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(Bloomberg) -- A David vs. Goliath battle is brewing in the world’s biggest hub for offshore wealth.
Big banks are pushing back against Swiss plans to relax rules that are making it hard for small financial firms to compete against the likes of UBS Group AG and Credit Suisse Group AG. While Switzerland is home to about 300 banks and securities dealers, most -- about 260 -- have no more than a few billion francs in assets. Together they represent just 10 percent of total assets.
"There should be differentiation in regulation between different types of banks," said Yves Mirabaud, president of the Geneva Financial Center industry association and senior managing partner of family-owned Mirabaud & Cie. “This is contested by the large banks.”
“The big banks prefer to have everyone treated the same way as they are, for obvious reasons,” he said in an interview at his Geneva office.
Regulations in Switzerland have become more stringent and complex since UBS’s state bailout in 2008, drawing complaints from small banks that they are paying the price for a crisis they didn’t cause. Now the country’s financial regulator says some rules introduced to control big banks may have given them an competitive edge because the regulations are more expensive for smaller rivals to apply.
Major banks could be hard-wired to influence regulation to keep barriers to entry "nice and high," Finma President Mark Branson said last week in a speech outlining plans to make it easier for small banks to report liquidity and capital adequacy. Other proposals include allowing them to perform audits every three years instead of annually.
Small banks are an advantage for the industry because they readily offer sophisticated services, have close contacts with customers and know the ins and outs of their localities. They are just right size for “road-testing and driving innovation,” said Branson, a former banker at UBS.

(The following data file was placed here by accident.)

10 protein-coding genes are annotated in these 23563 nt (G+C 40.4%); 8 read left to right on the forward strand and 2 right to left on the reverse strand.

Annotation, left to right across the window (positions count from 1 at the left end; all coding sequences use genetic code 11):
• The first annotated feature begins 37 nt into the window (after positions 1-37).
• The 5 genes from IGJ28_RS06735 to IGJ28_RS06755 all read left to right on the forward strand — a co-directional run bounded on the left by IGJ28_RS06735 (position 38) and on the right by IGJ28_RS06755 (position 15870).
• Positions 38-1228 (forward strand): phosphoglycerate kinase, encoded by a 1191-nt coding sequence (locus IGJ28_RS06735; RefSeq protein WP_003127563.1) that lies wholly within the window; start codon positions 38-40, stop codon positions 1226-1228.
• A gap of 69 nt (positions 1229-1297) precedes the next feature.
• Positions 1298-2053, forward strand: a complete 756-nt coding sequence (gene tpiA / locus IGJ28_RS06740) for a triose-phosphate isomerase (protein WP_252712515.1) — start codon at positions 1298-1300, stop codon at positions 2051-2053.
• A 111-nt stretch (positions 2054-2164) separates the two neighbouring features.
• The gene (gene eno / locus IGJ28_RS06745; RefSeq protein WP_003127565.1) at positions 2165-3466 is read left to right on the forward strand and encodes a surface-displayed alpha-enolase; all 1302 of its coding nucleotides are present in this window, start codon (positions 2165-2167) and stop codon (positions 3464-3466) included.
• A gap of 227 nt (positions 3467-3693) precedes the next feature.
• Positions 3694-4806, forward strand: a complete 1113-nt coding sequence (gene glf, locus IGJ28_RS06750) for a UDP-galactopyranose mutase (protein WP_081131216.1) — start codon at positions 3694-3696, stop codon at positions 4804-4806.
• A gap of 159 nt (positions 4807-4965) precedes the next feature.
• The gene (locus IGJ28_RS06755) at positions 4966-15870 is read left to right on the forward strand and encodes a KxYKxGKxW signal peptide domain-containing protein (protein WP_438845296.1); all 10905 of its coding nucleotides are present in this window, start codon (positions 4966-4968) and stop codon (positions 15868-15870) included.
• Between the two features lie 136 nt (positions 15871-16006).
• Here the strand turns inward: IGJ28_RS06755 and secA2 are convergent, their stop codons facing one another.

Yet smallness has drawbacks. Rural lenders and boutique wealth managers are generally less profitable than big banks because they don’t benefit from cost-savings based on scale. UBS Chief Executive Officer Sergio Ermotti and Credit Suisse Chairman Urs Rohner have said Swiss banks need to consolidate to boost profitability.
“It is important to Finma that small banks have a fair chance to grow, progress and continue to operate profitably in their various value propositions,” Branson said. “That is why the unnecessary hurdles and costs faced by small banks should be identified and wherever possible eliminated.”
A fixture in Swiss banking for almost 200 years, Mirabaud manages about 31 billion francs ($36 billion) in client assets. That’s 60 times smaller than UBS, the world’s largest wealth manager. About 10 percent of its workforce is employed in making sure the bank follows laws, regulations and business standards, areas that barely existed 20 years ago.
“Our concern is the cost of doing business is more and more important,” Mirabaud said. “It is proportionally more expensive for us to calculate ratios, do reporting, have yearly audits.” His comments came ahead of an address Tuesday to the Geneva Financial Center, in which he may speak more about the issue.
Spokespeople for UBS and Credit Suisse declined to comment. Mirabaud declined to specify which large banks are against Finma’s proposals. Swiss banks manage the largest share of the world’s privately held offshore wealth, a position under pressure from Singapore, Hong Kong and the Channel Islands.
Finma plans to set up an expert panel and to test proposals on some banks next year. The new rules would concern only the two smallest categories. The regulator classes banks in five categories based on total assets, assets under management, deposits and required capital.
Credit Suisse and UBS are in the first group, meaning they have the potential to destabilize the financial system. Mirabaud is a category four bank with a broad international clientele, mainly in South America, Eastern Europe and the Gulf countries. It employs around 700 people, half of them in Switzerland.
“It seems like Finma is taking this issue into their hands. Whether in a good way or not - it’s too soon to say," Mirabaud said.
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